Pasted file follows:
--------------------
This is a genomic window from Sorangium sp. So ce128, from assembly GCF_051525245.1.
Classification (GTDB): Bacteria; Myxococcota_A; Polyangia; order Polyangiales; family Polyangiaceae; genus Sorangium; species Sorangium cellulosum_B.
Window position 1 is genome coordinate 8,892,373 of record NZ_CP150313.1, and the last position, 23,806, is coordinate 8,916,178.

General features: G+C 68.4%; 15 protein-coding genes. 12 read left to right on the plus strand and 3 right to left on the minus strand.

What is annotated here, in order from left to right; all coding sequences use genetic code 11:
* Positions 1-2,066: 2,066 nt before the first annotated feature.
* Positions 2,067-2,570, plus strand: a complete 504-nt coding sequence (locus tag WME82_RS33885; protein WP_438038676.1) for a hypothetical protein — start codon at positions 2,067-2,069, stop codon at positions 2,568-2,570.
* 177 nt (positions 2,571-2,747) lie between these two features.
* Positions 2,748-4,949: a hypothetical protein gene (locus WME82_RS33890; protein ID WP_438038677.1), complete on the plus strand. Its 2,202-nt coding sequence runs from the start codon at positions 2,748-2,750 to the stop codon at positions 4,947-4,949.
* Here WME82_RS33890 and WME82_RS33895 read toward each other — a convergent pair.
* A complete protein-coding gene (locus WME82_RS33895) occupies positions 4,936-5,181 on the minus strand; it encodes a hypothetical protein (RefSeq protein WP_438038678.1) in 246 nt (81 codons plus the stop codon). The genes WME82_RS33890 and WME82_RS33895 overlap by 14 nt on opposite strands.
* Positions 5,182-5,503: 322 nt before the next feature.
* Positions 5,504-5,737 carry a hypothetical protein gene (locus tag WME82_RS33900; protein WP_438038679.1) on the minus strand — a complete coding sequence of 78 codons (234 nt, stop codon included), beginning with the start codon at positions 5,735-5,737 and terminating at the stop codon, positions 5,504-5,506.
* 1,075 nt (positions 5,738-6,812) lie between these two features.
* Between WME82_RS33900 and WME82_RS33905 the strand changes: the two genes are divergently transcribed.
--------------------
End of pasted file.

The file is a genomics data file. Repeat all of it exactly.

This is a genomic window from Sorangium sp. So ce128, from assembly GCF_051525245.1.
Classification (GTDB): Bacteria; Myxococcota_A; Polyangia; order Polyangiales; family Polyangiaceae; genus Sorangium; species Sorangium cellulosum_B.
Window position 1 is genome coordinate 8,892,373 of record NZ_CP150313.1, and the last position, 23,806, is coordinate 8,916,178.

General features: G+C 68.4%; 15 protein-coding genes. 12 read left to right on the plus strand and 3 right to left on the minus strand.

What is annotated here, in order from left to right; all coding sequences use genetic code 11:
* Positions 1-2,066: 2,066 nt before the first annotated feature.
* Positions 2,067-2,570, plus strand: a complete 504-nt coding sequence (locus tag WME82_RS33885; protein WP_438038676.1) for a hypothetical protein — start codon at positions 2,067-2,069, stop codon at positions 2,568-2,570.
* 177 nt (positions 2,571-2,747) lie between these two features.
* Positions 2,748-4,949: a hypothetical protein gene (locus WME82_RS33890; protein ID WP_438038677.1), complete on the plus strand. Its 2,202-nt coding sequence runs from the start codon at positions 2,748-2,750 to the stop codon at positions 4,947-4,949.
* Here WME82_RS33890 and WME82_RS33895 read toward each other — a convergent pair.
* A complete protein-coding gene (locus WME82_RS33895) occupies positions 4,936-5,181 on the minus strand; it encodes a hypothetical protein (RefSeq protein WP_438038678.1) in 246 nt (81 codons plus the stop codon). The genes WME82_RS33890 and WME82_RS33895 overlap by 14 nt on opposite strands.
* Positions 5,182-5,503: 322 nt before the next feature.
* Positions 5,504-5,737 carry a hypothetical protein gene (locus tag WME82_RS33900; protein WP_438038679.1) on the minus strand — a complete coding sequence of 78 codons (234 nt, stop codon included), beginning with the start codon at positions 5,735-5,737 and terminating at the stop codon, positions 5,504-5,506.
* 1,075 nt (positions 5,738-6,812) lie between these two features.
* Between WME82_RS33900 and WME82_RS33905 the strand changes: the two genes are divergently transcribed.